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- By Michele Marques, Lead Information Developer, ITSM


How do you help users find the information they need?  Even when you write the perfect information, it's not helpful if the customers don't know where to find it. I've seen people look in the wrong help system or in the wrong guide. On the other extreme, they search the entire website and find hundreds of pages, and don't know where to start.


One-click information


In David Farbey's Mind the Gap post, he wrote: "Your reader doesn’t really have the patience to go through a series of  options to find their answer, they want the explanation for their  question right away."


Sometimes context-sensitive help can bring the user to the right page with one click. But not all users have the same questions, so that single click might not lead to the right place. How do you lead people from that first page to the right information in the minimal number of clicks?


If you have a doc set with multiple deliverables (help systems, guides, other documents), you might try to directo someone to another document deliverable.


If your entire doc set is in one space, like a wiki, you can link anywhere, and customers can search across the entire space.

How do you persuade the user to keep searching for the answer?


According to Jacob Nielson, it's the scent of information that persuades people to keep following the trail. As long as each link seems to take them closer to the desired goal, they'll keep going. The article is about preventing people from searching elsewhere. But if you control search (it's a search of your wiki, for example), maybe the most important part is that the user doesn't invest too much time in a false trail and give up.


The postings in this blog are my own and don't nessarily represent BMC's   opinion or position.

- By Michele Marques, Lead Information Developer, ITSM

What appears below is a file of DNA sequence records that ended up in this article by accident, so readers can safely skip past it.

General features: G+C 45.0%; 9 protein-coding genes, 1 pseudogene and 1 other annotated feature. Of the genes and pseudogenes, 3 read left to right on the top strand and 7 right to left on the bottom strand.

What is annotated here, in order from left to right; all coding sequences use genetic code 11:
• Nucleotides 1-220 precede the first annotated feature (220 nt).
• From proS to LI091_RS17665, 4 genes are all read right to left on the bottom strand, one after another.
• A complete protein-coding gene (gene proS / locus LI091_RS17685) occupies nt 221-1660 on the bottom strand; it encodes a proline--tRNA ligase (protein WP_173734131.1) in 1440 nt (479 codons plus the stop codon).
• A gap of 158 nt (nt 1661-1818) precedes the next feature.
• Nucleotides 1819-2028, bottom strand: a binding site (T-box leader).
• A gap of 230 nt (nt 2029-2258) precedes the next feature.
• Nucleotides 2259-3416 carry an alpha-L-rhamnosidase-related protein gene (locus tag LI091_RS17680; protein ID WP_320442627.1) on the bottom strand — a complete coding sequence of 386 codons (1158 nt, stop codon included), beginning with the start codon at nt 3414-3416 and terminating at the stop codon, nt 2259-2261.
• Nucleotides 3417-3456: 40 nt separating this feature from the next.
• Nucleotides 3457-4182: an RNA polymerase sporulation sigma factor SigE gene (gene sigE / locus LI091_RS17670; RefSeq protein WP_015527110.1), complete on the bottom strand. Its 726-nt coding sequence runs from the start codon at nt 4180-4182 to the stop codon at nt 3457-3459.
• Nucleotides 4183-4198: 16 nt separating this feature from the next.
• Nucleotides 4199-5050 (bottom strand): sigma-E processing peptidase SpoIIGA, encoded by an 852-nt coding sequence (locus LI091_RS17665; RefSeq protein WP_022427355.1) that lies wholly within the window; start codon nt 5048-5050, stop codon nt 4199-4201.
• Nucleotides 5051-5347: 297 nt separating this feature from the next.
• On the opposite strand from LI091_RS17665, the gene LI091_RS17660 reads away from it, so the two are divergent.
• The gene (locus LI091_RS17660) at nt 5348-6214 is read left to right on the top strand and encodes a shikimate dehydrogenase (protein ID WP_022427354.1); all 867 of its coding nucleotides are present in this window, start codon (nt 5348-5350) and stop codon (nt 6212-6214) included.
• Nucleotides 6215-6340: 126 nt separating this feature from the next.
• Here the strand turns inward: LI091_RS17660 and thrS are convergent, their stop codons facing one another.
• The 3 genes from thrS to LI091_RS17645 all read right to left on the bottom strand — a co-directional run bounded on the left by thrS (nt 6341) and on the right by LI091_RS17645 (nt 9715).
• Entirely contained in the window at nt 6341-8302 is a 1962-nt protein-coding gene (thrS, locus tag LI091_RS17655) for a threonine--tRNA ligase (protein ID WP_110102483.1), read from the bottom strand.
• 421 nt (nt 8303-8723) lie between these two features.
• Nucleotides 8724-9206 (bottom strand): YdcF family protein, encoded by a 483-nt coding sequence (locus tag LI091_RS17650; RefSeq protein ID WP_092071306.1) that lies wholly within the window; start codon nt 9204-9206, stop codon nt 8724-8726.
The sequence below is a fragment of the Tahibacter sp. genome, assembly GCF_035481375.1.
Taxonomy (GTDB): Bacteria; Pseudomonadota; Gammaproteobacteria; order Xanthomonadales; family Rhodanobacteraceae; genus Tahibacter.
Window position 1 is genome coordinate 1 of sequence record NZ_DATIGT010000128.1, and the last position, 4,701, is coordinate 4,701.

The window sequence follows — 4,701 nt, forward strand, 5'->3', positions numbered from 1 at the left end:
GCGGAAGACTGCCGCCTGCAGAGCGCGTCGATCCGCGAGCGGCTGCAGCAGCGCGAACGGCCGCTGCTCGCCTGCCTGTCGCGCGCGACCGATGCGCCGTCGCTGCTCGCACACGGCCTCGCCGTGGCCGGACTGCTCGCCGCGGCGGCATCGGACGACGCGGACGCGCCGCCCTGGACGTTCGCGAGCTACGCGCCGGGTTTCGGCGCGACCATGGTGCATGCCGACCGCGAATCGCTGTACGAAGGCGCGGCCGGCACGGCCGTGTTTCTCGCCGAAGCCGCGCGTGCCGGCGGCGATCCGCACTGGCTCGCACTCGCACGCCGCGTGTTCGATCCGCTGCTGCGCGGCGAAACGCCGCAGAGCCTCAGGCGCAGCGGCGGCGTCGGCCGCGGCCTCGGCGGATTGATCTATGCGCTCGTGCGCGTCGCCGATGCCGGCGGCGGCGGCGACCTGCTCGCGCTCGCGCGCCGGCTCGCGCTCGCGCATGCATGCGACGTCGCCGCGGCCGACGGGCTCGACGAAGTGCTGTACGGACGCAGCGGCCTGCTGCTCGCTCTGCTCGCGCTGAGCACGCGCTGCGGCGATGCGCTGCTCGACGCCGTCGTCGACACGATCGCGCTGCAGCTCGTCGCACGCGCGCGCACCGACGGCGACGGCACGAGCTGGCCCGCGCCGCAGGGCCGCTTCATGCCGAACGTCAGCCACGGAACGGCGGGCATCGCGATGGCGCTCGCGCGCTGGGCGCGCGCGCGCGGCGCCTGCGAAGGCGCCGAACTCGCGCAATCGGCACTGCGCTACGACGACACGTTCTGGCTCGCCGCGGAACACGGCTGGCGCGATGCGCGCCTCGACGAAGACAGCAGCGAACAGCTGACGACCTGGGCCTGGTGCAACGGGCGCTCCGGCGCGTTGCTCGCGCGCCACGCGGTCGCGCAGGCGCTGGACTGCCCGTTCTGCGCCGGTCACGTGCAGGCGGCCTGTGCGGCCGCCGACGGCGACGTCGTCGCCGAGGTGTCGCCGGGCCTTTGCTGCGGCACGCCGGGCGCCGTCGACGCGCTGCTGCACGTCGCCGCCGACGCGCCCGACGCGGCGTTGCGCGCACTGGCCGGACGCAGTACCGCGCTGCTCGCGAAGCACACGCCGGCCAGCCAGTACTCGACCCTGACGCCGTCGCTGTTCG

I'm currently reading The Shallows: What the Internet is Doing to Our Brains by Nicholas Carr. This book contains a lot to ponder when thinking about how we deliver technical communications.


For example, maybe I shouldn't have included the link in the previous paragraph. I interrupted your processing of the meaning of my words for you to make a decision about whether or not to follow the link. And all those people who followed the link might not come back to read the rest of this post.


We interrupt this post


Carr bemoans the constant interruptions on the internet. But in technical communications, we offer cross-references in other delivery mechanisms. Help topics include links to other topics, PDFs include live cross-references, and even printed guides refer people to other topics.


For academic printed papers and books, Carr points out that the cross-references are typically footnotes or end notes, which don't interrupt as much as a hyperlink in the middle of a sentence. One style in some help systems is to put most of the hyperlinks at the end of a topic, in a section titled "Related Topics." This encourages the reader to complete the topic before moving on to other topics. Perhaps this is a good model for other delivery mechanisms.


Skim or read deep


What really struck me was the results of a study about how people read web pages. The study tracked eye movements as people looked at web pages. They would read the first couple of sentences on a page, and then would skim down the rest of the page. Is this behavior limited to reading web pages? Or is it becoming the norm for other media?


Sometimes I wonder if it's better to stick with old media, like printed manuals, to encourage people to read the topics in manuals. I realize that most people aren't turning to the manuals for a good read - they often turn to the manuals if they need to look up how to do something specific. Skimming is a good strategy to find what you need - or to see if the topic looks like it will answer your question. But how do we encourage people to read all the necessary information in the topic - not skip the important concepts and not overlook a step in a procedure?


How do we take advantage of reading shallow?


If we can't always get people to read deep, how do we take advantage of the trend to read shallow? Do we send out links in Twitter and other social media? Maybe we broadcast short tips and tricks. Or we optimize our links so that hyperlinks always take people to good non-interrupted information, and all other links go to the end of a topic.


Do frequent heading titles help? I guess it depends whether your audience is reading a paragraph or two - or only a sentence or two - before skimming.


If you read to the end of this post,congratulations! You may be part of a shrinking breed of deep readers. I'd really appreciate your thoughts. Please leave a comment.


The postings in this blog are my own and don't nessarily represent BMC's   opinion or position.
Michele Marques

Links to ponder

Posted by Michele Marques Employee Sep 3, 2010

- By Michele Marques, Lead Information Developer, ITSM


The problem with leaving my blog posts for Friday afternoon is that just before a long weekend my mind is already on vacation. So, instead of writing something totally original, I'll point you to three interesting articles that I came across this week:



The postings in this blog are my own and don't nessarily represent BMC's opinion or position.

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